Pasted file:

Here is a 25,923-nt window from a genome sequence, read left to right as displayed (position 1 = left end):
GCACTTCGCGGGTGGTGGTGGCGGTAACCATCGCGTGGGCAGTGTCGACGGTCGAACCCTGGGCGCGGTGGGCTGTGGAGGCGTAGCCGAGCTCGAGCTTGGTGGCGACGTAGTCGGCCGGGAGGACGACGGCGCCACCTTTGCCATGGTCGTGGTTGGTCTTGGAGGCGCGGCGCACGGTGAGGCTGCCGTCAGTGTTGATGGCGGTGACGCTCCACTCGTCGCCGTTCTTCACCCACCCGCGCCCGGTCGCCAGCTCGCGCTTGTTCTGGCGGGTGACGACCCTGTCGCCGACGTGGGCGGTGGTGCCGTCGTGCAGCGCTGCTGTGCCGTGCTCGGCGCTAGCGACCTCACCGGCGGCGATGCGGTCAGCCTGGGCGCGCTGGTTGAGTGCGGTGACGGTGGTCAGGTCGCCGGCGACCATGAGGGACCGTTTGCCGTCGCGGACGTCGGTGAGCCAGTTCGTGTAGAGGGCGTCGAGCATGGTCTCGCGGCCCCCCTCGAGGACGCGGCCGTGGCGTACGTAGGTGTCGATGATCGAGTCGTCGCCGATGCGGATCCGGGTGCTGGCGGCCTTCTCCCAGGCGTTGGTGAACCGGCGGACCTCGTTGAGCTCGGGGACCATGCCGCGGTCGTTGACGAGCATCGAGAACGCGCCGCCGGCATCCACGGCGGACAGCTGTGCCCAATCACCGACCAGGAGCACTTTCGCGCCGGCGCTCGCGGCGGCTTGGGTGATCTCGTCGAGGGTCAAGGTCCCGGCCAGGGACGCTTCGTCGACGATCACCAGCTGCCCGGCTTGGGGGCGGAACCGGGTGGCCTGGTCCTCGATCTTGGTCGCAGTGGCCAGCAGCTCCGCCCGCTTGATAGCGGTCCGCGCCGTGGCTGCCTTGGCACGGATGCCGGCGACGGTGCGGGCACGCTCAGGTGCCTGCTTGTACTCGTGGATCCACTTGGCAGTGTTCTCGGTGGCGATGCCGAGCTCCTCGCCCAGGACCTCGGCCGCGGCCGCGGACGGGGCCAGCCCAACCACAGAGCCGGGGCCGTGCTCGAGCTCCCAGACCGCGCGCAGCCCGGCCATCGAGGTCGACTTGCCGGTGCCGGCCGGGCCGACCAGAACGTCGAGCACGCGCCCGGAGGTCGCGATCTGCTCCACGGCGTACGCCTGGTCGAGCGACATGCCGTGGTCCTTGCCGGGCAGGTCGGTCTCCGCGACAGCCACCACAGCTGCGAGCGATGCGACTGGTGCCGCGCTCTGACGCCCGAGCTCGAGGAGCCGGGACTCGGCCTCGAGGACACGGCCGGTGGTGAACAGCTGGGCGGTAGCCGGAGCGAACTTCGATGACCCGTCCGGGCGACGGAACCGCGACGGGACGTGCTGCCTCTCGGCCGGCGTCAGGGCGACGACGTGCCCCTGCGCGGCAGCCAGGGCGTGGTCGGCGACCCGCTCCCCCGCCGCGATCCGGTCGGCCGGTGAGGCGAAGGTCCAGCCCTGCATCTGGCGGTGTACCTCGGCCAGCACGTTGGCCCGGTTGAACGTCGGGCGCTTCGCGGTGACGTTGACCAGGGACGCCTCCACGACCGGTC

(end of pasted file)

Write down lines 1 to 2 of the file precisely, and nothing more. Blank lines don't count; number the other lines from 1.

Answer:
Here is a 25,923-nt window from a genome sequence, read left to right as displayed (position 1 = left end):
GCACTTCGCGGGTGGTGGTGGCGGTAACCATCGCGTGGGCAGTGTCGACGGTCGAACCCTGGGCGCGGTGGGCTGTGGAGGCGTAGCCGAGCTCGAGCTTGGTGGCGACGTAGTCGGCCGGGAGGACGACGGCGCCACCTTTGCCATGGTCGTGGTTGGTCTTGGAGGCGCGGCGCACGGTGAGGCTGCCGTCAGTGTTGATGGCGGTGACGCTCCACTCGTCGCCGTTCTTCACCCACCCGCGCCCGGTCGCCAGCTCGCGCTTGTTCTGGCGGGTGACGACCCTGTCGCCGACGTGGGCGGTGGTGCCGTCGTGCAGCGCTGCTGTGCCGTGCTCGGCGCTAGCGACCTCACCGGCGGCGATGCGGTCAGCCTGGGCGCGCTGGTTGAGTGCGGTGACGGTGGTCAGGTCGCCGGCGACCATGAGGGACCGTTTGCCGTCGCGGACGTCGGTGAGCCAGTTCGTGTAGAGGGCGTCGAGCATGGTCTCGCGGCCCCCCTCGAGGACGCGGCCGTGGCGTACGTAGGTGTCGATGATCGAGTCGTCGCCGATGCGGATCCGGGTGCTGGCGGCCTTCTCCCAGGCGTTGGTGAACCGGCGGACCTCGTTGAGCTCGGGGACCATGCCGCGGTCGTTGACGAGCATCGAGAACGCGCCGCCGGCATCCACGGCGGACAGCTGTGCCCAATCACCGACCAGGAGCACTTTCGCGCCGGCGCTCGCGGCGGCTTGGGTGATCTCGTCGAGGGTCAAGGTCCCGGCCAGGGACGCTTCGTCGACGATCACCAGCTGCCCGGCTTGGGGGCGGAACCGGGTGGCCTGGTCCTCGATCTTGGTCGCAGTGGCCAGCAGCTCCGCCCGCTTGATAGCGGTCCGCGCCGTGGCTGCCTTGGCACGGATGCCGGCGACGGTGCGGGCACGCTCAGGTGCCTGCTTGTACTCGTGGATCCACTTGGCAGTGTTCTCGGTGGCGATGCCGAGCTCCTCGCCCAGGACCTCGGCCGCGGCCGCGGACGGGGCCAGCCCAACCACAGAGCCGGGGCCGTGCTCGAGCTCCCAGACCGCGCGCAGCCCGGCCATCGAGGTCGACTTGCCGGTGCCGGCCGGGCCGACCAGAACGTCGAGCACGCGCCCGGAGGTCGCGATCTGCTCCACGGCGTACGCCTGGTCGAGCGACATGCCGTGGTCCTTGCCGGGCAGGTCGGTCTCCGCGACAGCCACCACAGCTGCGAGCGATGCGACTGGTGCCGCGCTCTGACGCCCGAGCTCGAGGAGCCGGGACTCGGCCTCGAGGACACGGCCGGTGGTGAACAGCTGGGCGGTAGCCGGAGCGAACTTCGATGACCCGTCCGGGCGACGGAACCGCGACGGGACGTGCTGCCTCTCGGCCGGCGTCAGGGCGACGACGTGCCCCTGCGCGGCAGCCAGGGCGTGGTCGGCGACCCGCTCCCCCGCCGCGATCCGGTCGGCCGGTGAGGCGAAGGTCCAGCCCTGCATCTGGCGGTGTACCTCGGCCAGCACGTTGGCCCGGTTGAACGTCGGGCGCTTCGCGGTGACGTTGACCAGGGACGCCTCCACGACCGGTC